Odd behavior of operator=() in diamond inheritance situation

Discussion in 'C++' started by Juha Nieminen, Mar 1, 2009.

  1. Consider the following code:

    //---------------------------------------------------------------
    #include <iostream>

    struct Base
    {
    Base() { std::cout << "Base constructor\n"; }
    Base(const Base&) { std::cout << "Base copy constructor\n"; }
    Base& operator=(const Base&)
    { std::cout << "Base operator=\n"; return *this;}
    };

    struct M1: virtual public Base {};
    struct M2: virtual public Base {};
    struct Derived: public M1, public M2 {};

    int main()
    {
    Derived d1;
    Derived d2(d1);
    d1 = d2;
    }
    //---------------------------------------------------------------

    One would assume that this program prints one message of each type.
    However, a bit surprisingly, this is the result:

    Base constructor
    Base copy constructor
    Base operator=
    Base operator=

    Why is that?

    I'm using gcc 4.3.1.
    Juha Nieminen, Mar 1, 2009
    #1
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  2. Juha Nieminen

    James Kanze Guest

    On Mar 2, 1:50 am, "Victor Bazarov" <> wrote:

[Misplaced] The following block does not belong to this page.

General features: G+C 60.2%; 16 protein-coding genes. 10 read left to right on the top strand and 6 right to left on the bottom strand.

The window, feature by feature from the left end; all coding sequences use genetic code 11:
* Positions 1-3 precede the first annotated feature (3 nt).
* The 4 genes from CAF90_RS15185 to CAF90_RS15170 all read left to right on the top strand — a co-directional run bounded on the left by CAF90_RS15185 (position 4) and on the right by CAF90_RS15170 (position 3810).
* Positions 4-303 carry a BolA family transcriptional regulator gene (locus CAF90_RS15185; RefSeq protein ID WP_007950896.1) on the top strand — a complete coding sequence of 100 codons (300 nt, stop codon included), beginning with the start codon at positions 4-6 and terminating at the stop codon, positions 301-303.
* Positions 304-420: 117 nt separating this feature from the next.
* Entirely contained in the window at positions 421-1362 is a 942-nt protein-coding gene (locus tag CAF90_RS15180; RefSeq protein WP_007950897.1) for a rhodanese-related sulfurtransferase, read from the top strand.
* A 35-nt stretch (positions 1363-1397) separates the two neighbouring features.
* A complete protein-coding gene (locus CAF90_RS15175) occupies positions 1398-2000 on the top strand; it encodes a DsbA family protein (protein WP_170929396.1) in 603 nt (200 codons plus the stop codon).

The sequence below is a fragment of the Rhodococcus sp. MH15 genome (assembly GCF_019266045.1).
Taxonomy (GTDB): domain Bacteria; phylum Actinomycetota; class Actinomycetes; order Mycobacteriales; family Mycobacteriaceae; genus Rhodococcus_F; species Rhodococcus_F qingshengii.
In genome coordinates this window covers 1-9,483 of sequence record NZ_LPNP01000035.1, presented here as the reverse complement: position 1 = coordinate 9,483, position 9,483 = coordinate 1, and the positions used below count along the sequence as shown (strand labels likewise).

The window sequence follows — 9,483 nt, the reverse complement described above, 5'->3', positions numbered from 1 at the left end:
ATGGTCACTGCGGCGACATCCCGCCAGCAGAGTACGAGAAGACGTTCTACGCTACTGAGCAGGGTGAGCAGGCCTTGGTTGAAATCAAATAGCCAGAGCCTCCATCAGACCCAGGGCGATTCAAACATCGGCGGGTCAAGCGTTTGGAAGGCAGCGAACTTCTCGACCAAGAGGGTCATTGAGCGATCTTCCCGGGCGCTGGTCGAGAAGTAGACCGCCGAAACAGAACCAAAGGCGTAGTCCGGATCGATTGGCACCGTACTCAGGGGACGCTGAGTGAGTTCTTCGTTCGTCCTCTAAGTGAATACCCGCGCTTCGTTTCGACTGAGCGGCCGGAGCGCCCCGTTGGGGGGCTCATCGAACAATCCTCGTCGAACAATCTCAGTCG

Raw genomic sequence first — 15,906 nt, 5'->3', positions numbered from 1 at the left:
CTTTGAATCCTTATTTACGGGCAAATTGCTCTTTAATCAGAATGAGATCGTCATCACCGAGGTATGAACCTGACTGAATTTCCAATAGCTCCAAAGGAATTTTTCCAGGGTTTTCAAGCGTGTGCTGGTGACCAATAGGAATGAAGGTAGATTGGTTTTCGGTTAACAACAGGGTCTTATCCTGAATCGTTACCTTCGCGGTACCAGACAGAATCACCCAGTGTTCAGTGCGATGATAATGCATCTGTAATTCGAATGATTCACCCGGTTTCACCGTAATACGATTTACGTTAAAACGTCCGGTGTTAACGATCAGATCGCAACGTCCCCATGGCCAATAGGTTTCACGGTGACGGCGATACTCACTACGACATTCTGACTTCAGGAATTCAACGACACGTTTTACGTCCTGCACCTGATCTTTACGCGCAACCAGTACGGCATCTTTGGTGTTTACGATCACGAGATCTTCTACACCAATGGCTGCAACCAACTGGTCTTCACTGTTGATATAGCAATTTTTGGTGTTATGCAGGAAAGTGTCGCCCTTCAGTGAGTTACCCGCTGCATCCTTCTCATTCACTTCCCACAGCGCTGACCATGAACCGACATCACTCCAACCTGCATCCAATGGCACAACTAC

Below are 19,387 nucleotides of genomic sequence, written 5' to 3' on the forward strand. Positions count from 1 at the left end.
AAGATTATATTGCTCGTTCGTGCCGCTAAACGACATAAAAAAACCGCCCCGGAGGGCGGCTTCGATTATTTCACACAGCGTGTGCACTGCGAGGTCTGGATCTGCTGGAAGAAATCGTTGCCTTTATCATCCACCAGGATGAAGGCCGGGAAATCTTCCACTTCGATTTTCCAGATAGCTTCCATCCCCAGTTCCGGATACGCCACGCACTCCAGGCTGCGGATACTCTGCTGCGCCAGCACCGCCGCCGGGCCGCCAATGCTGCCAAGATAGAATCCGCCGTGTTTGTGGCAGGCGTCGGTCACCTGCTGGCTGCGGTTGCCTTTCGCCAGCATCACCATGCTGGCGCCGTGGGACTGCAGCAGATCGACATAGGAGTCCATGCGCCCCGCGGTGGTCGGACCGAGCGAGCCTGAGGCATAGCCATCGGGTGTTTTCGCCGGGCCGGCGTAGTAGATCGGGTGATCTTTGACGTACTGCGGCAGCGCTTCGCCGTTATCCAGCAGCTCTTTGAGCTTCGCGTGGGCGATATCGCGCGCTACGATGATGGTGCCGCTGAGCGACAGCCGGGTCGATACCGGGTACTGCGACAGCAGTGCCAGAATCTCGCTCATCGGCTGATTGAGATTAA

> Juha Nieminen wrote:
    > > Consider the following code:


    > > //---------------------------------------------------------------
    > > #include <iostream>


    > > struct Base
    > > {
    > > Base() { std::cout << "Base constructor\n"; }
    > > Base(const Base&) { std::cout << "Base copy constructor\n"; }
    > > Base& operator=(const Base&)
    > > { std::cout << "Base operator=\n"; return *this;}
    > > };


    > > struct M1: virtual public Base {};
    > > struct M2: virtual public Base {};
    > > struct Derived: public M1, public M2 {};


    > > int main()
    > > {
    > > Derived d1;
    > > Derived d2(d1);
    > > d1 = d2;
    > > }
    > > //---------------------------------------------------------------


    > > One would assume that this program prints one message of
    > > each type. However, a bit surprisingly, this is the result:


    > > Base constructor
    > > Base copy constructor
    > > Base operator=
    > > Base operator=


    > > Why is that?


    > The Derived's assignment operator (provided by the compiler)
    > calls two assignment operators for each base class. They, in
    > turn, call its base class' assignment operator. If you add
    > the printout of the 'this' pointer in the Base::eek:perator=, you
    > will see that it is the same object that is being assigned
    > twice. No big deal.


    That's doubtlessly the correct explination of what is happening,
    but it's not guaranteed. According to the standard: "It is
    unspecified whether subobjects representing virtual base classes
    are assigned more than once by the implicitly-defined copy
    assignment operator."

    In practice, of course, most of the time, the virtual base will
    be abstract, and not contain any data members, so it won't
    matter. Most of the time:).

    --
    James Kanze (GABI Software) email:
    Conseils en informatique orientée objet/
    Beratung in objektorientierter Datenverarbeitung
    9 place Sémard, 78210 St.-Cyr-l'École, France, +33 (0)1 30 23 00 34
    James Kanze, Mar 2, 2009
    #2
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